Greg Chappell has seen almost everything. He is a respected member of the former Australian captains club but is one of the greatest batsmen Australia has ever produced.
Chappel was also the former talent director of Cricket Australia, and his recent proposal to revamp the Australian summer is reasonably straightforward. It breaks down into roughly four parts.
First, start the Shield season in late August or early September in the Northern Territory or Queensland so the climax of the season is in November or December, and potentially add another team to the competition.
Second, have the one-day competition held either on weekends throughout the season or in its own season in February or March.
Third, the period after the Big Bash League should be reserved for Australia A games against other A sides.
Fourth and finally, implement a draft to better spread the talent around the various states.
His proposal would radically transform the ‘gentleman’s game’ into more of a franchise-based system. Let’s look at each proposal and its pros and cons.
Firstly, beginning the Shield season in late August or early September has the advantage of being able to play the entire competition in the front half of the year. It allows for both bowlers and batsmen to build up workloads and set themselves for what would be a very long summer of cricket under Chappell’s plan.
However, playing the Shield that early on would clash with the back end of the AFL and NRL competitions, particularly if one of the Queensland NRL sides is doing well, with people even less likely to go to Shield matches than they are currently. This also creates no incentive for further red-ball cricket after the BBL hiatus and would have the disadvantage of many exceptional state cricketers either playing at a lower level for their clubs or sitting around with little to no cricket.
Secondly, holding the one-day competition on weekends throughout the season would work just fine. It brings in the fans and allows for a more streamlined competition. Holding it in the post-BBL period in February and March has the advantage of giving the competition its own airtime without interruption.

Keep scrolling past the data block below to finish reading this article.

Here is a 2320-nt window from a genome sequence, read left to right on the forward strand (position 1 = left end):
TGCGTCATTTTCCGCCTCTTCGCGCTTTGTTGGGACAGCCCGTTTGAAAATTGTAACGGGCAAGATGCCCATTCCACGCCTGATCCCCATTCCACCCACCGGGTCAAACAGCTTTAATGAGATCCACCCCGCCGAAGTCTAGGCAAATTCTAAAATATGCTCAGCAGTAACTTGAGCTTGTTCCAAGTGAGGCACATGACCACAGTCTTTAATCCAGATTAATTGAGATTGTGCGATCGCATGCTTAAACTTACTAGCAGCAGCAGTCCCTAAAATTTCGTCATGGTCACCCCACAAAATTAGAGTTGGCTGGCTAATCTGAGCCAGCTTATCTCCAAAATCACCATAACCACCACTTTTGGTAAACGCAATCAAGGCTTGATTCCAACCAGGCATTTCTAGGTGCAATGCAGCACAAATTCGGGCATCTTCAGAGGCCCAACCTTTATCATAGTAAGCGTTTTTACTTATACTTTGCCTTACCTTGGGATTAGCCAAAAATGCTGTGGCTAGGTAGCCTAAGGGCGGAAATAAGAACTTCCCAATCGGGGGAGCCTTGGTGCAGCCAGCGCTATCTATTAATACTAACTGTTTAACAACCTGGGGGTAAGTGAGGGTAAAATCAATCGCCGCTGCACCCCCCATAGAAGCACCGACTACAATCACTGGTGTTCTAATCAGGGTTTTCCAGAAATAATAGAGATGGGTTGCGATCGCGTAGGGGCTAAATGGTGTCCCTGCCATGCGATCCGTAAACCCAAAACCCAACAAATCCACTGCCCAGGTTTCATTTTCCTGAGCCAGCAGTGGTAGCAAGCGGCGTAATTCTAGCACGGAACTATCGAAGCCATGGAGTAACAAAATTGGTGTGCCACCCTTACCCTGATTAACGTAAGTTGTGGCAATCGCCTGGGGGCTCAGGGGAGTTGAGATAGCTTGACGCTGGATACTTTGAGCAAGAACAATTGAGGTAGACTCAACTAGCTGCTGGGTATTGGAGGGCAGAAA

However, the downside to all of this is that if being held on the weekends, the one-day matches could potentially have few to none of the Shield players participating for fear of burnout before the Test summer. If held in February and March, the administrators run the risk of boring cricket fans with more and more and more cricket.
Thirdly, playing more Australia A matches is always a win regardless of when they are played. These days it seems that Australia A is used for Test hopefuls to get into some form before the Tests or for up-and-coming players to get game time at the highest level.
The disadvantage of this is that, were the A series to be held after the BBL as proposed, the temptation would be to play Test players as there really would not be much else for them to participate in. Also, Greg Chappell has not stipulated whom they would play against. Presumably it would be against other A sides, but this is unclear.
Finally, the draft system. On the surface a draft system would create a Marx-like effect of spreading the talent around the states and creating a more robust competition. In reality a draft system simply disadvantages those states that have excellent talent identifiers and robust junior pathways.
Queensland, New South Wales and Western Australia, arguably the three best sides, have well-developed pathways into their Shield sides. D’Arcy Short, Josh Philippe and Hilton Cartwright cannot even get regular game time for the Western Australian Sheffield Shield side. Likewise, Brendan Doggett and Billy Stanlake have struggled to get consistent game time for Queensland, as have Jack Edwards and Jason Sangha for New South Wales.
Cricketers have for the past 150 years moved from state to state to find their next opportunity. Adam Gilchrist moved from New South Wales to Western Australia, David Hussey from Western Australia to Victoria and Allan Border from New South Wales to Queensland, just to name a few. If cricketers are really serious about getting consistent games, they will move states to make that happen. Nic Maddinson is thriving in Victoria. Peter Siddle had another great season in Tasmania.
Greg Chappell’s wideranging proposals contain the seeds of many good ideas, but the draft system and the proposal to play the entire Shield before the BBL are problematic and ought not to be incorporated. Adopting the best parts of his strategy will help cricket move forward as the sport of choice in the summer.